An 82-year-old male patient presenting with lethargy in consciousness, malnutrition, multiple bedsores [an 8 × 10 cm2 at level I (containing a 5 × 6 cm2 at level II) on the sacrococcygeal region, two 5 × 5 cm2 at level I on the both heel, two 2 × 2 cm2 at level I on both external malleolus] was admitted on December 14, 2009. He had a history of surgery for esophagus cancer at 73 years old, hypertension at level III, two hospitalizations due to lower respiratory tract infections (treated by azithromycin, cefoperazone/tazobactam, levofloxacin, meropenem, linezolid, piperacillin/tazobactam, and ciprofloxacin) 4 months before this final hospitalization. He demonstrated expectoration and shortness of breath for 7 days before admission. The blood gas analysis and blood biochemical test at admission showed respiratory acidosis (pCO2 97 mm Hg, pO2 122 mm Hg), metabolic alkalosis (pH 7.48, > 60 mmol/L, CO2 36.8 mmol/L), very low blood K+ (2.1 mmol/L), renal dysfunction (BUN 23.9 mmol/L), and extremely low Cl− (68.6 mmol/L). He came into deep coma with BP 58/34 mmHg within 2 h after admission. Emergency salvage was given, including assisted ventilation, raising BP by dopamine and L-noradrenaline, supplement of potassium chloride, and anti-infection treatment with piperacillin/tazobactam and ciprofloxacin. In the subsequent 2 days, he recovered from coma gradually, but presented clear sign of lung infection (fever, moist rale sound in both sides of lower lung lobes, blood WBC 9.8 × 109/L, NEUT 94.61%, CRP 146 mg/L). Diagnoses of shock, multiple organ dysfunction syndrome (MODS), and lower respiratory tract infection were made. The infection and the respiratory acidosis combined with metabolic alkalosis lasted for nearly the whole 52 day-hospitalization. On the 45th day of hospitalization, a fistula between the esophagus and trachea was found through gastroscopy and further verified by bronchoscopy. It was treated with tracheal stenting 2 days later. However, 5 h after post-tracheal stenting, sudden cardiac arrest occurred, complicated with a loss of spontaneous breathing, then he went into coma (combined with dilated pupils and disappeared light reflex of both sides) again. BP and SpO2 could not be measured while his pulse and spontaneous breathing returned 5 min after salvage. BP, SpO2, and light reflex of both pupils returned to normal gradually within the subsequent 5 h. However, the patient was still in coma and was discharged after 7 days at his family's request to terminate treatment.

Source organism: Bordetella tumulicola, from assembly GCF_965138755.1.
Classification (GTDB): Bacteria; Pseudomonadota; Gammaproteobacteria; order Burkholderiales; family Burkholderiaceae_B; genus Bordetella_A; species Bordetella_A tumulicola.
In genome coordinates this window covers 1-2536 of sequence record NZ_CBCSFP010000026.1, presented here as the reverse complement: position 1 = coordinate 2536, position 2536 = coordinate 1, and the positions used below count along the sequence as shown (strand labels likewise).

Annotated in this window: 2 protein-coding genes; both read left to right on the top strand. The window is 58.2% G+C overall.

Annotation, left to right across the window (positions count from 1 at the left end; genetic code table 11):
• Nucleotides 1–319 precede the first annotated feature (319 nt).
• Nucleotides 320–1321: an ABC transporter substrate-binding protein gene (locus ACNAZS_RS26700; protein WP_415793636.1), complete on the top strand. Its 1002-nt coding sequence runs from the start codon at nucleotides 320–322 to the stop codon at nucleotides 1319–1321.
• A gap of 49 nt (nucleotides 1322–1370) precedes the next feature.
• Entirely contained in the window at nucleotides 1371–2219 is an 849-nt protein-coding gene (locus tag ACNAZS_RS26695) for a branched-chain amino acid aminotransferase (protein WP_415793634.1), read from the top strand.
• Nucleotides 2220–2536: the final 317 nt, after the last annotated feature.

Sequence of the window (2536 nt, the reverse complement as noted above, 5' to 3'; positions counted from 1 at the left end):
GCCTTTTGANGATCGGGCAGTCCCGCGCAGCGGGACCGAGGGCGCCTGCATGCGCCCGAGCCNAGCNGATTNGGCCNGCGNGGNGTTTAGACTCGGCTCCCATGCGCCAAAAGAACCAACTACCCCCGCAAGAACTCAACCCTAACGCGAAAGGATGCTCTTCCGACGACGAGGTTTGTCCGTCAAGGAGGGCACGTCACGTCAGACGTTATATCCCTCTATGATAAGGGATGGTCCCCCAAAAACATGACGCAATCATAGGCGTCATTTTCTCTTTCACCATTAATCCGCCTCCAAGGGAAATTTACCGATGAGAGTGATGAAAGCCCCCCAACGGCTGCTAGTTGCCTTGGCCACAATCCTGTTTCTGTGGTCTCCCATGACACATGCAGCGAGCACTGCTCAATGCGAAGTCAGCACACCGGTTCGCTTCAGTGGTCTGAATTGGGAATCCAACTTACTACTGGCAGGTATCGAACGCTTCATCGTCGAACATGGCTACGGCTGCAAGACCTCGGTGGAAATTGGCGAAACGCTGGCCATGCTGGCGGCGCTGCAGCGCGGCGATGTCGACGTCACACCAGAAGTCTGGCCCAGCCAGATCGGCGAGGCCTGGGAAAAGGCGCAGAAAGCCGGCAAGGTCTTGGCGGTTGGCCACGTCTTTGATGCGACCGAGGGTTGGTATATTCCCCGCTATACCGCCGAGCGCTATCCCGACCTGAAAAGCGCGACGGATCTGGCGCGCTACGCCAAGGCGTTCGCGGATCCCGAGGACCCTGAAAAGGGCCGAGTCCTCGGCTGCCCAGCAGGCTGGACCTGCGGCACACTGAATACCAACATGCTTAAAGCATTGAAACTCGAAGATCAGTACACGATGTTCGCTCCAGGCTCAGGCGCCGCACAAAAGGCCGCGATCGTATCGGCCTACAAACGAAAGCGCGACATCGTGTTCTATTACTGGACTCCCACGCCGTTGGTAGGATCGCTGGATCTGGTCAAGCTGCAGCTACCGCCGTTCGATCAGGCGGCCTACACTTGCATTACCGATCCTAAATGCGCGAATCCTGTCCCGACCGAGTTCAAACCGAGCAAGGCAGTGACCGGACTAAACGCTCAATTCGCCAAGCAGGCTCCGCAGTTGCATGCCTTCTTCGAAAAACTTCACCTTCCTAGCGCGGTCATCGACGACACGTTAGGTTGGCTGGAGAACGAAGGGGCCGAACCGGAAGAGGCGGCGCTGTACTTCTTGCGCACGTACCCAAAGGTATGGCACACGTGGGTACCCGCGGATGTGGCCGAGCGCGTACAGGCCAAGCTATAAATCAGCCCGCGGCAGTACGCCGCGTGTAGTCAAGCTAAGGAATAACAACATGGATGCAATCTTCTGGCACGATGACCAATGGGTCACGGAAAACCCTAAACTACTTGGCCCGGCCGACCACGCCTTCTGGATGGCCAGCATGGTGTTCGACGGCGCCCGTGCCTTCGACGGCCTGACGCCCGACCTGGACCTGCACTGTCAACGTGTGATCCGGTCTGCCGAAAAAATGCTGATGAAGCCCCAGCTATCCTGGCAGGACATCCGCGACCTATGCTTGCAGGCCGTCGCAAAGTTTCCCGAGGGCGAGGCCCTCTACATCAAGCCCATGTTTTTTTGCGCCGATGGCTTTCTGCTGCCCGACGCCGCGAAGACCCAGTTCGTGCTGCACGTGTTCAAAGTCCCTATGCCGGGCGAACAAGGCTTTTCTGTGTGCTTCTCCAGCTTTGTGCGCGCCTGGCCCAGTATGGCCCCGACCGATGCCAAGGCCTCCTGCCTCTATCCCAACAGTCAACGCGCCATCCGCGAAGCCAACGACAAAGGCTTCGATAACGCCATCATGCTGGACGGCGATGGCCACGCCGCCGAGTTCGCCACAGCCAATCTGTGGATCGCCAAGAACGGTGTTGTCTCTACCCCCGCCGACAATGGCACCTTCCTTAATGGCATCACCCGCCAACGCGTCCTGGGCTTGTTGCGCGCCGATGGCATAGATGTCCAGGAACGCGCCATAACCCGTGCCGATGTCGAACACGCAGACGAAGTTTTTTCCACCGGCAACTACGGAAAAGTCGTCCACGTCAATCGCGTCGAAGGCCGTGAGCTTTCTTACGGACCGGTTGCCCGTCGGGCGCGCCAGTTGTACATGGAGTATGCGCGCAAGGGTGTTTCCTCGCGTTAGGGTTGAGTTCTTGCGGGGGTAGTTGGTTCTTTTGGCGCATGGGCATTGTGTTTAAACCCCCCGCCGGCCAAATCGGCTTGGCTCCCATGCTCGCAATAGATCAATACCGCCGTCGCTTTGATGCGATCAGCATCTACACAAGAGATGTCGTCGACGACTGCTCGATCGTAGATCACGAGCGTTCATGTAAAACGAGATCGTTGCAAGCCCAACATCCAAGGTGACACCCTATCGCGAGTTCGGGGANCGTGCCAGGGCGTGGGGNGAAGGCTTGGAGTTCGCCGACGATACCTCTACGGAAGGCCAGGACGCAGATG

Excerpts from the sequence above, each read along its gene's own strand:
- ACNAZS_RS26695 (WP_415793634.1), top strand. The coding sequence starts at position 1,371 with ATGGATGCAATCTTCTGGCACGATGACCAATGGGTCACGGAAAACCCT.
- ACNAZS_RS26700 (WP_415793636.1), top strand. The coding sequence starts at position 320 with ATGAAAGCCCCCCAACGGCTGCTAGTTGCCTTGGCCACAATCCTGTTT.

During the hospitalization, the separately or jointed isolated pathogenic microbes for the lung infection included Acinetobacter calcoaceticus–Acinetobacter baumannii complex (7 times isolated from sputum, 7 TIFS), Acinetobacter baumannii (4 TIFS), Enterobacter cloacae (3 TIFS), Pseudomonas aeruginosa (2 TIFS), Serratia marcescens (2 TIFS), molds (2 TIFS), and E. anophelis (7 TIFS) (named as 12012 PRCM). E. anopheles 12012 PRCM was verified by 16S rRNA gene sequencing (GenBank accession no. KR349263) of the genomic DNA with the forward primer 27F (5′-AGAGTTTGATCCTGGCTCAG-3′) and the reverse primer 1492R (5′-GGTTACCTTGTTACGACTT-3′; Lane, 1991). It was resistant to all the 20 antibiotics in the antibiotic susceptibility tests (AST) panel, including β-lactams (ampicillin, piperacillin, ampicillin-sulbactam, piperacillin-tazobactam, ceftazidime, cefotaxime, cephazolin, cefepime, aztreonam, imipenem, and meropenem), aminoglycosides (amikacin, gentamicin), tetracycline, chloramphenicol, and polymyxin, quinolones (ciprofloxacin, levofloxacin, moxifloxacin), and sulfamethoxazole-trimethoprim. The strain was also resistant to another antibiotic amoxicillin-clavulanate tested. To investigate the resistance mechanisms, extended spectrum β-lactamase (ESBL) detection was performed on the E. anophelis 12012 PRCM using BD's PhoenixTM-100 Automated Microbiology System with the NMIC/ID-4 panel (Becton, Dickinson, and Company; Stefaniuk et al., 2003; Liu et al., 2005). The cephalosporin test was positive and the carbapenem-hydrolyzing β-lactamases and carbapenemases (CHBLs) were detected. In addition, we found this strain was co-positive between EDTA (Ethylenediaminetetraacetic acid) and imipenem. These laboratory findings indicated strain 12012 PRCM could produce metal-beta-lactamase, possibly conferring the β-lactamases resistance.